# I need math help!

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• posted on August 2, 2003, 7:57 pm
Dear All,
I am sure some of you can solve this in your head, but I don't know how to do this.
I have a box that I need to solve the interior volume for.
The side of the box has four sides. The base is 10-7/8", the one side that is at a 90 degree angle to the base in 4" high, the other two lengths are 10" and 10-1/2". The box is 8-7/8" wide and the material is 3/4" MDF.
What is my interior volume?
This box is for a subwoofer and I know the range that the box can fall within, 1/3 cubic foot to 3/4 cubic foot. I was aiming for the high side, and I hope I am close.
David.
Every neighbourhood has one, in mine, I'm him.
Remove the "splinter" from my email address to email me.
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<%-name%>
• posted on August 2, 2003, 6:33 pm
.255 cu ft.Check the forum post as to how I got the answer. I think I got it close enough

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<%-name%>
• posted on August 2, 2003, 8:02 pm
Volume = Length x Width x Height
Length multiplied by Width gives you the area of the bottom of the box in square units - as in square inches.
Multiply that number by the Height to find the Volume in cubic units - as in cubic inches.
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<%-name%>
• posted on August 2, 2003, 8:16 pm
Ah. OK. Sorry. The picture helps a lot.
Visually, divide your speaker housing into TWO boxes.
The rectangular one on the bottom - compute volume as already described.
The triangular box - for lack of a better term - on the top - compute the area using the same formula - then divide the result by 2.
Add the two volumes together to get the total volume.
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in
as
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<%-name%>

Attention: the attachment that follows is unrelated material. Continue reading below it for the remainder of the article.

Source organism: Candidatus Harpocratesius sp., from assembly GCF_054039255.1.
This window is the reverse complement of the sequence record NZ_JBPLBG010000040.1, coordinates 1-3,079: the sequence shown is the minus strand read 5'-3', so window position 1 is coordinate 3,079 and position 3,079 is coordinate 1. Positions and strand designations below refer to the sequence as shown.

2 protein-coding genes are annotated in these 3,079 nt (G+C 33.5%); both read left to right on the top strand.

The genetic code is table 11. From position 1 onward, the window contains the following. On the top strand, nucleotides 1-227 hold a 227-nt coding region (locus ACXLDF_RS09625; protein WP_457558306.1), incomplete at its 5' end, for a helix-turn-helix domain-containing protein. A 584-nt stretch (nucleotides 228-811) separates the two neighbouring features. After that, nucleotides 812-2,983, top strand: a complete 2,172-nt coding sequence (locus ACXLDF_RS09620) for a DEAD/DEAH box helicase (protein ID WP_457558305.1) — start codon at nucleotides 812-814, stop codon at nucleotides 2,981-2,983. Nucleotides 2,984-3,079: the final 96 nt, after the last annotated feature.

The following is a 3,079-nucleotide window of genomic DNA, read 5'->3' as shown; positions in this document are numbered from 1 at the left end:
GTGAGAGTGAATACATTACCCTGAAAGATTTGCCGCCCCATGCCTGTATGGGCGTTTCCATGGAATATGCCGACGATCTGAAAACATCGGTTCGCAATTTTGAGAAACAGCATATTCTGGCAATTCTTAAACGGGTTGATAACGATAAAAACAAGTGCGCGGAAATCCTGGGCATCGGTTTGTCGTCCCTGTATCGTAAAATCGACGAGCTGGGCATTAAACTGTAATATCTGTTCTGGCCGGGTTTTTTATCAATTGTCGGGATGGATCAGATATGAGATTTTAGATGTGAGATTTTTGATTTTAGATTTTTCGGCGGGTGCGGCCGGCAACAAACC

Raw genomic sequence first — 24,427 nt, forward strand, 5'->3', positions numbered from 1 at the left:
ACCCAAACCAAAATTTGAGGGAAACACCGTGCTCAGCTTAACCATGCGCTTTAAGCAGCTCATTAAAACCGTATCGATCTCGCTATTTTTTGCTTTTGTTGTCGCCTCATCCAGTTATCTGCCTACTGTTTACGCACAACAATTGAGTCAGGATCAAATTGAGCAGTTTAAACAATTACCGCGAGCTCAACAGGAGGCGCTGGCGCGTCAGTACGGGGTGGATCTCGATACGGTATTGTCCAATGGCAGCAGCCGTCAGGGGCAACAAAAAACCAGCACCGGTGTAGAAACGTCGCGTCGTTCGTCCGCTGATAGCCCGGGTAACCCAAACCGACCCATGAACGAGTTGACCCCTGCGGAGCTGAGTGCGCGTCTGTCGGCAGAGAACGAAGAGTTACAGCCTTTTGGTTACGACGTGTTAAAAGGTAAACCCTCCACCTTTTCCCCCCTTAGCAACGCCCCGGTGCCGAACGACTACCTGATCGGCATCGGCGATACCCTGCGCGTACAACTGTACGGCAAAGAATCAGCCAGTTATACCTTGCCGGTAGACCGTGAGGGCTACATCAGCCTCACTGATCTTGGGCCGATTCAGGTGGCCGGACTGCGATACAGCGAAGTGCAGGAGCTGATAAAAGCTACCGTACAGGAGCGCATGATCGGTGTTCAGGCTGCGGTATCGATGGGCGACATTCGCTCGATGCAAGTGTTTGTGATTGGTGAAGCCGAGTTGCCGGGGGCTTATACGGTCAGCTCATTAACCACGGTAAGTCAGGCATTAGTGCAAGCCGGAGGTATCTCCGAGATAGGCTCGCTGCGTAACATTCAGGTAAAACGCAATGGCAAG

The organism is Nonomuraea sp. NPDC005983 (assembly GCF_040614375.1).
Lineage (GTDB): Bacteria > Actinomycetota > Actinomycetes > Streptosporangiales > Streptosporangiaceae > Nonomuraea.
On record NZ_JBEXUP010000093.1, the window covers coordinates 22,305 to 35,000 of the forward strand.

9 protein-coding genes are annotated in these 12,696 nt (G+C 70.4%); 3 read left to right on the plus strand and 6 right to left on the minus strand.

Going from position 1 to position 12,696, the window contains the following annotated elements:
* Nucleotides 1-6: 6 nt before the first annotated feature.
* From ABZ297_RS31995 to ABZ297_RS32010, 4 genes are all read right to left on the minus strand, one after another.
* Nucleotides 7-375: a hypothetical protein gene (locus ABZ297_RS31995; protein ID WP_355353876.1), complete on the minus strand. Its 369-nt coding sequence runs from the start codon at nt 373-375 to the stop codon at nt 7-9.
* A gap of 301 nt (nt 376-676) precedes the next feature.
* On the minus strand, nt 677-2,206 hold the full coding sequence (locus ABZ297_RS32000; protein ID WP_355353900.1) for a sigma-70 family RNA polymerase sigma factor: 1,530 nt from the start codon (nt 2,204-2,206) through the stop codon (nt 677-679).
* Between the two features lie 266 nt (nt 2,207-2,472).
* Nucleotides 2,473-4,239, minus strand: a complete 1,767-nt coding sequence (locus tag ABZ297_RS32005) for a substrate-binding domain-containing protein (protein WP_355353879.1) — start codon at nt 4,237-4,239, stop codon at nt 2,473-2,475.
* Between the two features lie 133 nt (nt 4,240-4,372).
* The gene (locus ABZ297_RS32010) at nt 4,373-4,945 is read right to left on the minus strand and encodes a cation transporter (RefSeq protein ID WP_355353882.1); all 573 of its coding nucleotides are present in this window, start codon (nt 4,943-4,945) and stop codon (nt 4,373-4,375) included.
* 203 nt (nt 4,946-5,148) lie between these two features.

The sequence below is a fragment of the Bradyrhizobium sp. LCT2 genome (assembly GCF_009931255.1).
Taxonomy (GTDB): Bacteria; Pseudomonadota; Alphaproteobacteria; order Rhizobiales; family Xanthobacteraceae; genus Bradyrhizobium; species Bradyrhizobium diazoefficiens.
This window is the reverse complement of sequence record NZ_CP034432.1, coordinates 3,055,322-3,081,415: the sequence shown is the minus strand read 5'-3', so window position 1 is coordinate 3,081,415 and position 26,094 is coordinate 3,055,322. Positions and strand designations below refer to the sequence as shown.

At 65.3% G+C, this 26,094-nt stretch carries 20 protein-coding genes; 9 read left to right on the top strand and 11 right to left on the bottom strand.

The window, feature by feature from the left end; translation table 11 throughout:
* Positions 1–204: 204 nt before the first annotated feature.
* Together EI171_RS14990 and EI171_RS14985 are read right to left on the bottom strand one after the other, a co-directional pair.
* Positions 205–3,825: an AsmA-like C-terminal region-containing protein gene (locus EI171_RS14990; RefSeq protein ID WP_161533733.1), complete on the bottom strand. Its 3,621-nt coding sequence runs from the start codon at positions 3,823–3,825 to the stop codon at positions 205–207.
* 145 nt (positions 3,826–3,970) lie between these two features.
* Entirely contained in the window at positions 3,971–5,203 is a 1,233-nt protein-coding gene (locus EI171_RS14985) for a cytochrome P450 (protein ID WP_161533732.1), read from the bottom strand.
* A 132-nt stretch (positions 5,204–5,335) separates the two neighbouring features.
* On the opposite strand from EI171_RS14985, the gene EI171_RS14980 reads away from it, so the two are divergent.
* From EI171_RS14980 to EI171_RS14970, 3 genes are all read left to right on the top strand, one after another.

• posted on August 2, 2003, 8:05 pm
Here is a link to a pic of the box,
http://members.rogers.com/dfeisan/images/subbox1.jpg
Thanks,
David.
Every neighbourhood has one, in mine, I'm him.
Remove the "splinter" from my email address to email me.
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<%-name%>
• posted on August 2, 2003, 8:23 pm

Volume of bottom, rectangular solid part is length x width x height = volume 1 volume of prism-shaped top = length x width x height/2 = volume 2 total volume = volume 1 + volume 2
1 cubic foot = 12x12x12 cubic inches
Larry
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<%-name%>
• posted on August 2, 2003, 8:24 pm

In the picture, you can see the base of the side facing the camera, (the face bottom edge on my bench), that edge is 10-7/8". The only right angle on the side of the box is on the left, coming up from the base, that left edge in 4". The edge that the speaker in sitting on is 10-1/2". The right edge coming up from the base, the one with my speed square beside it is 10".
The depth, or width of the box, along the dimension where the clamps are is 8-7/8".
I am sure there are math terms for these measurements defining sides of an irregular polygon [I think that is what I am making :).], but I don't think I ever knew them...
Is this enough info to understand the shape of the box?
Thanks,
David.
Every neighbourhood has one, in mine, I'm him.
Remove the "splinter" from my email address to email me.
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<%-name%>
• posted on August 2, 2003, 10:39 pm
373.2527 cubic inches inside volume.

on
edge
is
think
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<%-name%>
• posted on August 2, 2003, 10:28 pm
http://pages.cthome.net/edhome
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<%-name%>
• posted on August 2, 2003, 10:45 pm

Damn, a fully on topic post using sawdust. U da man!!!!!